When former Attorney Generalon Wednesday, Matthew Whitaker took his place. In a tweet, President Trump said that "a permanent replacement" for a new Attorney General to replace Seesions "will be nominated at a later date."
The list of possible contenders is expected to expand in coming days. At this point, CBS News' Major Garrett reports that the following are all under consideration to be the next attorney general.
The formerwas a high-profile U.S. attorney under President George W. Bush. Notably, he led the successful prosecution of Charles Kushner, the father of Jared Kushner, Mr. Trump's son-in-law and senior adviser.
After dropping out of the Republican primary, Christie endorsed Mr. Trump and was in the running to be his running mate. He was also considered for Cabinet positions, among them. He also led Mr. Trump's transition team for a time, although he was marginalized by other Trump aides and had only limited influence. Christie has since rebuilt his relationship with Mr. Trump and other senior officials.
The former New York City mayor, who ran for the GOP presidential nomination in 2008, has known Mr. Trump for decades and currently serves as his personal lawyer. Prior to becoming mayor in 1993, Giuliani was the U.S. Attorney for the Southern District of New York, where he led numerous prosecutions of mafia figures.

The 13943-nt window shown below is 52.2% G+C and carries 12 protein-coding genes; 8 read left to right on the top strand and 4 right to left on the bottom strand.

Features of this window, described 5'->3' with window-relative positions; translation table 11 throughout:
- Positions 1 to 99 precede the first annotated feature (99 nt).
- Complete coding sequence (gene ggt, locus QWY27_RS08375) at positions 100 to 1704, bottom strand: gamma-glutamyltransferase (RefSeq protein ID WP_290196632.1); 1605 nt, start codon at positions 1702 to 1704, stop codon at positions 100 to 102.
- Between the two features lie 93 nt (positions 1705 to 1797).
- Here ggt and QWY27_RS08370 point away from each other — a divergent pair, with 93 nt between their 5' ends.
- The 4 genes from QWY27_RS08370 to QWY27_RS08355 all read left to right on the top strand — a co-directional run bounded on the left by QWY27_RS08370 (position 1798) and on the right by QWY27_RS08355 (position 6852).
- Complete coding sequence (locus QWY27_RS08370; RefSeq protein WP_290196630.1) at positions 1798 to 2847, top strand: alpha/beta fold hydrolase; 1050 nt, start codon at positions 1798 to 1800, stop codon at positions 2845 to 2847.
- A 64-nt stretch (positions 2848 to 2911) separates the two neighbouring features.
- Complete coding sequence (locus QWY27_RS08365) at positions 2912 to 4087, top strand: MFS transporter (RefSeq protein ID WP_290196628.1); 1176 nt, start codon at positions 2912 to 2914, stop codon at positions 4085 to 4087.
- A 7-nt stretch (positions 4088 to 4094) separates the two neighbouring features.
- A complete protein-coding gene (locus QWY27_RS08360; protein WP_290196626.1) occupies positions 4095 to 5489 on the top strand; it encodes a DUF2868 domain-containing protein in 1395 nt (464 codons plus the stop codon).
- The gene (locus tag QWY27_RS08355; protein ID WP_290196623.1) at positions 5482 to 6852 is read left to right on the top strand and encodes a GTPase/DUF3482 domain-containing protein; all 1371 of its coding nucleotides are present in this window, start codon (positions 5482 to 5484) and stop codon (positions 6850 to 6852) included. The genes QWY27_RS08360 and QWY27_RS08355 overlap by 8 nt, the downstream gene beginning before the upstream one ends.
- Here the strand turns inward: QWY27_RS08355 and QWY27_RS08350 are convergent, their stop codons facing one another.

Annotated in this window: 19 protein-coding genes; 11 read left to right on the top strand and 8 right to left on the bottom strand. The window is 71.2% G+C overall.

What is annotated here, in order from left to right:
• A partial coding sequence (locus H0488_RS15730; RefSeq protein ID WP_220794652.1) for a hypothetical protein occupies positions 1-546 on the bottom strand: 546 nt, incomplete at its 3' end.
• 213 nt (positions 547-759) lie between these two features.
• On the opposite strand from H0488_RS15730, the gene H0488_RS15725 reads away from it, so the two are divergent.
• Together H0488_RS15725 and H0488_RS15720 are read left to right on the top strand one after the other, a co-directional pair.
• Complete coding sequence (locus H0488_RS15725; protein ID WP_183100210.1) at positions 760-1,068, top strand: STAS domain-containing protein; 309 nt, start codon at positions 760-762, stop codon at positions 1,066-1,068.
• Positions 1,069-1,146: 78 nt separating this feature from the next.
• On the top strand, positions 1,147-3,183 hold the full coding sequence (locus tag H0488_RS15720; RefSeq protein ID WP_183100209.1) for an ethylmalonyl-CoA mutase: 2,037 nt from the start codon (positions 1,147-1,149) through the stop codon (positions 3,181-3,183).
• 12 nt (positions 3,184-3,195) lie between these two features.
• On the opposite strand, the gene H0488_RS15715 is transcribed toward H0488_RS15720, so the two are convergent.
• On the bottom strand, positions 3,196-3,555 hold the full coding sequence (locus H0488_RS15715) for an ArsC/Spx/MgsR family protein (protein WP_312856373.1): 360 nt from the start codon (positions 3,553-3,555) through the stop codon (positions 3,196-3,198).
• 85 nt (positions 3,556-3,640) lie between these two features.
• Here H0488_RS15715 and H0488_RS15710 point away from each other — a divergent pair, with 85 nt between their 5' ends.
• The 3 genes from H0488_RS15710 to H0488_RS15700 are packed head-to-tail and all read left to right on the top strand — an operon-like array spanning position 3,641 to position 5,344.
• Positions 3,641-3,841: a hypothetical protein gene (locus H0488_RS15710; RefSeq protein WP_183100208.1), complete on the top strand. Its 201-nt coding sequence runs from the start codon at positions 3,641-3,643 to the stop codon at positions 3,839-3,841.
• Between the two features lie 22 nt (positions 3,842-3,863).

Aside for his work for Mr. Trump, for whom he was a high-profile surrogate during the 2012 election, Giuliani is best known for leading New York City during and after the 9/11 attacks. Giuliani was also considered for DHS secretary.
Bondi has been Florida's attorney general since 2011, and iswho frequently appeared on television to support his campaign in 2016. Endorsing him ahead of the Florida primary, Bondi said she had known Mr. Trump "for many years."
Mr. Trump gave Bondi a $25,000 campaign contribution in 2013, which eventually resulted in a bribery complaint against Bondi. However, she wasby State Attorney Stephen Russell's office.
Bondi is term-limited and can't run for Florida attorney general again.
Unlike Mr. Trump's other possible picks, Barr has already been attorney general, taking the post in 1991 under President George W. Bush. Before that, he was deputy attorney general and a domestic policy adviser to President Ronald Reagan.
Since leaving the government, Barr has worked in the private sector. In a 2017 statement to The New York Times, he defended Mr. Trump's call for an investigation into former Democratic candidate Hillary Clinton.